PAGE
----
A reputable media house has internal editorial guidelines, to achieving a standardised approach in gathering, processing and publishing or broadcasting content. Such a stylebook acts as a critical reference point. The rules can be borrowed from established journalistic enterprises, and customised to suit specific requirements. But some editorial decisions defy logic.
In the above live broadcast story tag, there's a rather strange looking word contraction.
There ought to be a sensible way of optimising the use of limited space, because the need to communicate should never-ever be sacrificed.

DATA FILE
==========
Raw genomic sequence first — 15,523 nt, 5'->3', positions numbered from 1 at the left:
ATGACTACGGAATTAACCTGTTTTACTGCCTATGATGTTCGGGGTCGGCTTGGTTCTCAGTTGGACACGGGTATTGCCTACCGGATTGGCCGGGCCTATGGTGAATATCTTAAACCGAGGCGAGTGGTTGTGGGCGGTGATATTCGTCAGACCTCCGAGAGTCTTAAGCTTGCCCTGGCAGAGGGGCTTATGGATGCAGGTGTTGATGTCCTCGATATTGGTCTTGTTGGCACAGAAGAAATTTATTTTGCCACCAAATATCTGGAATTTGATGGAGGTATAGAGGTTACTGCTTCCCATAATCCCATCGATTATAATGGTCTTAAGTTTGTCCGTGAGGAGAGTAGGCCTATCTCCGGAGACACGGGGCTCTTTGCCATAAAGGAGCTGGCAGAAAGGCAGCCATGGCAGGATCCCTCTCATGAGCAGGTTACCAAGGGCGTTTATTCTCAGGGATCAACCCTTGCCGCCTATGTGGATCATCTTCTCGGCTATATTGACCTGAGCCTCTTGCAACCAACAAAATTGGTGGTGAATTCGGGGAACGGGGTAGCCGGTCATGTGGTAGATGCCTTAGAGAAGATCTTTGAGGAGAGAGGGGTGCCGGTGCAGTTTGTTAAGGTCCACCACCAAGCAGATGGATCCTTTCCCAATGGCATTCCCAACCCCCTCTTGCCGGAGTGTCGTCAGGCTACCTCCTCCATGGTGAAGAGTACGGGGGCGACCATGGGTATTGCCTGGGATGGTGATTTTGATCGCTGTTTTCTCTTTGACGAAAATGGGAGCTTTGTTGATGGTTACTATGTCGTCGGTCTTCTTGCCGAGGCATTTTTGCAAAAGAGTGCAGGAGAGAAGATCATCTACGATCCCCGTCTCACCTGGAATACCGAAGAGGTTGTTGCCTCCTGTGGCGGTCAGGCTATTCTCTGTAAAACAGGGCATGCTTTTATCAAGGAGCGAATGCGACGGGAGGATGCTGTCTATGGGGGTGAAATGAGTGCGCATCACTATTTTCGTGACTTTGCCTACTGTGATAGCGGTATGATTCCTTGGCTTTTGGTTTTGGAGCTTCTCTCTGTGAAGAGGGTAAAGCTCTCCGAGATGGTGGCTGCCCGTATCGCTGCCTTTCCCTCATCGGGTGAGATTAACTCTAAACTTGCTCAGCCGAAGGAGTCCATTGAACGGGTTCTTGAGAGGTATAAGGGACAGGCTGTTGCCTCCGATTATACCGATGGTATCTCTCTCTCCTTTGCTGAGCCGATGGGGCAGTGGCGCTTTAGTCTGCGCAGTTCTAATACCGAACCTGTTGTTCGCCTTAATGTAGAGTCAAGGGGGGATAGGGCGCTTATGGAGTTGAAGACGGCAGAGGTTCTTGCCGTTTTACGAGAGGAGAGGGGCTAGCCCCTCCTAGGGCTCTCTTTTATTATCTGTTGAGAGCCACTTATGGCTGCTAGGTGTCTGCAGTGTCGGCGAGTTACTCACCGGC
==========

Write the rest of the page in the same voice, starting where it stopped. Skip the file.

Shortening of words should thus be done in a way that the audience can still decipher what the full word is.
And, there are certain rules that still need to be observed.
An apostrophe, for example, indicates that letters are missing in between...but the last letter retains the logical sequence of the full word.
The word 'international' can be shortened to: INT'L.
But...what is one to make out of: NT'L?